Huey Lewis - lead vocals, harmonica; Johnny Colla - guitar, saxophone, vocals; Sean Hooper - keyboards, vocals; Chris Hayes - guitar, vocals; Mario Cipollina - bass; Bill Gibson - drums, percussion, vocakls; Guests:; Dwight Clark - vocals (on track 14); Mark Russo - saxophone (on tracks 23, 25, 27 & 28); Bob Brown - monologue (on track 22)
Between 1982 and 1988, few bands worked harder than Huey Lewis Lewis and The News. Although the group was made up of seasoned vets, it wasn't until the breakout success of "Do You Believe In Love," a song from their second album, that they began receiving attention outside their home base of San Francisco. Over the coarse of the next six years, the group would perfect their blend of good time rock & roll music, infused with the soul and doo-wop influences of their youth. They would score big with three consecutive platinum albums and an impressive list of hit singles, including three number ones on the Billboard charts. Relentless touring and high rotation exposure on MTV would eventually pay off and the group would become a national headlining act capable of filling the biggest arenas in America.
In 1989 the group finally took some well-deserved time off from their touring and recording schedules with one notable exception. In May of 1989, Bill Graham presented a series of benefit concerts in multiple venues to raise awareness about AIDS and fund research and care for those afflicted in the Bay Area. Huey Lewis and The News took part in this "In Concert Against AIDS" series with a memorable one-off club performance at Slim's in San Francisco, which would not only be their first gig in over four months, but their first club gig in years.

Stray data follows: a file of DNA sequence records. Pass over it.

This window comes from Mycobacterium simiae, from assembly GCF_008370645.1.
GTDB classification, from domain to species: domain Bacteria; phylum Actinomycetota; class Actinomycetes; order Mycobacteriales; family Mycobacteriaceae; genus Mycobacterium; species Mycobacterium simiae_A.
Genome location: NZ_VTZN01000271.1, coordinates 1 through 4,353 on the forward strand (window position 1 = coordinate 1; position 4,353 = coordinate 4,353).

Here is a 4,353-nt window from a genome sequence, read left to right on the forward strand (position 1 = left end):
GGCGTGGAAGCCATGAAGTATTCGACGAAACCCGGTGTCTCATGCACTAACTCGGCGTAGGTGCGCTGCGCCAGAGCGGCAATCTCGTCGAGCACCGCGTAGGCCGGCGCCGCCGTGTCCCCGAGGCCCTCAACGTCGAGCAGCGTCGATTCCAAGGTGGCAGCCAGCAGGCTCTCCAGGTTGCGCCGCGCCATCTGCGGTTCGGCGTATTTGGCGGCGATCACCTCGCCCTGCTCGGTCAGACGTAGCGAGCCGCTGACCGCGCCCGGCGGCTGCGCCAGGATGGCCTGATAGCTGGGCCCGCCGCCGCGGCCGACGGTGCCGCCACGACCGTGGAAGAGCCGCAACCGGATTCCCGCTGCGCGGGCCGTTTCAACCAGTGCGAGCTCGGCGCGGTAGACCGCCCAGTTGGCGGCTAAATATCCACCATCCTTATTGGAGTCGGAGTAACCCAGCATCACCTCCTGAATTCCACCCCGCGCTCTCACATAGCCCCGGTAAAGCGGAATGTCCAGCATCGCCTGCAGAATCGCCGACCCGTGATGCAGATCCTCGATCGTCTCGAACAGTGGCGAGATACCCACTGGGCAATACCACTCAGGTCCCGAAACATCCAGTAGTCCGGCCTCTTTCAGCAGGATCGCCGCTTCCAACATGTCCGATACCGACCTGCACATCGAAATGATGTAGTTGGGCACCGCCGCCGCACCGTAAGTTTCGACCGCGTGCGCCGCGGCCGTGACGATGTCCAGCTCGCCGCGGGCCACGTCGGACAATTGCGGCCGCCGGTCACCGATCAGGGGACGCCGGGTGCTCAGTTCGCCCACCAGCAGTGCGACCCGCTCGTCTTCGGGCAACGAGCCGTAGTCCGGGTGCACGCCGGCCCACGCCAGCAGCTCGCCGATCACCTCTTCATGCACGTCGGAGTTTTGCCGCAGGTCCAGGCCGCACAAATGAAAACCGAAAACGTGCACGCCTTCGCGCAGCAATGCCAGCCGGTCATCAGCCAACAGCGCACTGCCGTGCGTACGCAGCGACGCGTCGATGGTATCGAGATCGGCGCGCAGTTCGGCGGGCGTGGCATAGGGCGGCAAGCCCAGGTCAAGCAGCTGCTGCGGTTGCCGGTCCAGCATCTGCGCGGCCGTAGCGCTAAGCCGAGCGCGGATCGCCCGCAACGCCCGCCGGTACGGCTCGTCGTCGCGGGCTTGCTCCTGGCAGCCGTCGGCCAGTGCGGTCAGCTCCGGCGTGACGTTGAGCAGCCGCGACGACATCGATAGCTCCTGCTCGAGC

Presented in its entirety, here is that performance. Surrounded by family, friends and a hometown audience, this intimate club gig has it all, including the group's biggest hits and a choice selection of covers. At one point, American Pro Bowl wide receiver for the San Francisco 49ers, Dwight Clark, joins the group onstage, lending his voice to the doo-wop classic "Working In A Cold Mine." Mark Russo, renowned for his saxophone work with Tower Of Power and The Yellowjackets, also joins in on the final half hour of this remarkable performance.